Museo Altamira


The most recent research work on the archaeological site at Altamira has confirmed the importance of human occupation during the Solutrean and Magdalenian period, as well as identifying a Gravettian layer four thousand years older than that previously discovered.

The new datings show the following:

  1. 1. All layers that make up the Magdalenian period have been dated to 14,00015,600 BP.
  2. 2. Levels 6 and 7 correspond to dates between 17,200 and 19,700 BP.
  3. 3. Level 8 has provided two datings that date it to 22,000 BP, at the end of the Gravettian age.

The new information can be applied to the study of the chronology and phases during which the artistic representations were executed, in line with their extended cultural sequence. In addition to this, a number of polychrome bison and other black figures painted using charcoal, all from the Magdalenian age, have been dated using Carbon 14.

At Altamira, the most recent phase of the art is composed of two black bison that form part of the collection of polychromes but that were subsequently added around 13,500 before the present (the others were executed between 14,880 and 14,698 BP). Around this time, or even contemporaneously, a large number of deer and hinds were engraved between 14,400 and 14,800 BP. Slightly older are some black paintings, including a hind and some signs, executed between 15,050 and 15,400 BP.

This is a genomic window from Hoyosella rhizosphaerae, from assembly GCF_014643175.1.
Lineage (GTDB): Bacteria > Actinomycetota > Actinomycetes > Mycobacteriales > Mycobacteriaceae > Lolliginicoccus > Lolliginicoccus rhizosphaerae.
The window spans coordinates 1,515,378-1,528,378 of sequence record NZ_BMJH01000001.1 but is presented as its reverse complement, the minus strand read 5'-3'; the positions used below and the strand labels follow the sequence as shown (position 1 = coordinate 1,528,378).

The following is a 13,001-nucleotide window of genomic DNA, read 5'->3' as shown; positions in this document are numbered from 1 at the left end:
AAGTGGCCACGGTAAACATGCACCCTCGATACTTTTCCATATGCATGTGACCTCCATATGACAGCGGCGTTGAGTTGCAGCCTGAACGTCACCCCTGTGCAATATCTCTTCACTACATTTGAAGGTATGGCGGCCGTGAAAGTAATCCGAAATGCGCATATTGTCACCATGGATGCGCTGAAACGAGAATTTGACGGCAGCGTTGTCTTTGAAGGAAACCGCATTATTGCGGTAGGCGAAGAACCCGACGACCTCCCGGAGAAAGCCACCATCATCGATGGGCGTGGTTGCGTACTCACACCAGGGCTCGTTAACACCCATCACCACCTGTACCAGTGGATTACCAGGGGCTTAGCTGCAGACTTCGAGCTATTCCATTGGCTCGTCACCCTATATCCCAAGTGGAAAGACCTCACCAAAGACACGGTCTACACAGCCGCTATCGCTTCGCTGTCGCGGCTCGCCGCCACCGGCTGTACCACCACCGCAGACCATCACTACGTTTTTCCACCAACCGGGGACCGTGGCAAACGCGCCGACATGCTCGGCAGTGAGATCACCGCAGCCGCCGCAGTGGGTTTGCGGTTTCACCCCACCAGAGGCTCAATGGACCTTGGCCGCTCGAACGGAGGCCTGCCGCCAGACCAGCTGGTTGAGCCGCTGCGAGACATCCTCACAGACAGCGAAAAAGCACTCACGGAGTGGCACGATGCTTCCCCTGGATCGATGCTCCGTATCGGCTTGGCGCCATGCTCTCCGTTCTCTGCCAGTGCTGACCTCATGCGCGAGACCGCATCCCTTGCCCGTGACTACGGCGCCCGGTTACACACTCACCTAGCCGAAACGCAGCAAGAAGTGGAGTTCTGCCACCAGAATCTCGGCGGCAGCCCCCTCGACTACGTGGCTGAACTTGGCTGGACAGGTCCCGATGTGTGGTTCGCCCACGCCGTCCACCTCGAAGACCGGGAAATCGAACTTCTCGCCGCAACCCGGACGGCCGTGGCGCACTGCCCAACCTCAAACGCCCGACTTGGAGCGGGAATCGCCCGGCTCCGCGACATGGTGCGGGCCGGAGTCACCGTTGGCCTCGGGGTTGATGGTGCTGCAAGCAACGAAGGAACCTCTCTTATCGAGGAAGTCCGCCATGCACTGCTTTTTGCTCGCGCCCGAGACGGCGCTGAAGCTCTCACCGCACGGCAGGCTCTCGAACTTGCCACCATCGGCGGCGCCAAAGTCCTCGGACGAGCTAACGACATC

It is not possible to use Carbon 14 to date the oldest figures, engraved or painted in red, due to the lack of organic material. Their age can be deduced from stylistic criteria and in relation to the human occupation of the cave, making it now possible to attribute the large red horses and hands that had previously been attributed to the Solutrean period to the Gravettian period, the latter being the oldest period of occupation identified at the site..

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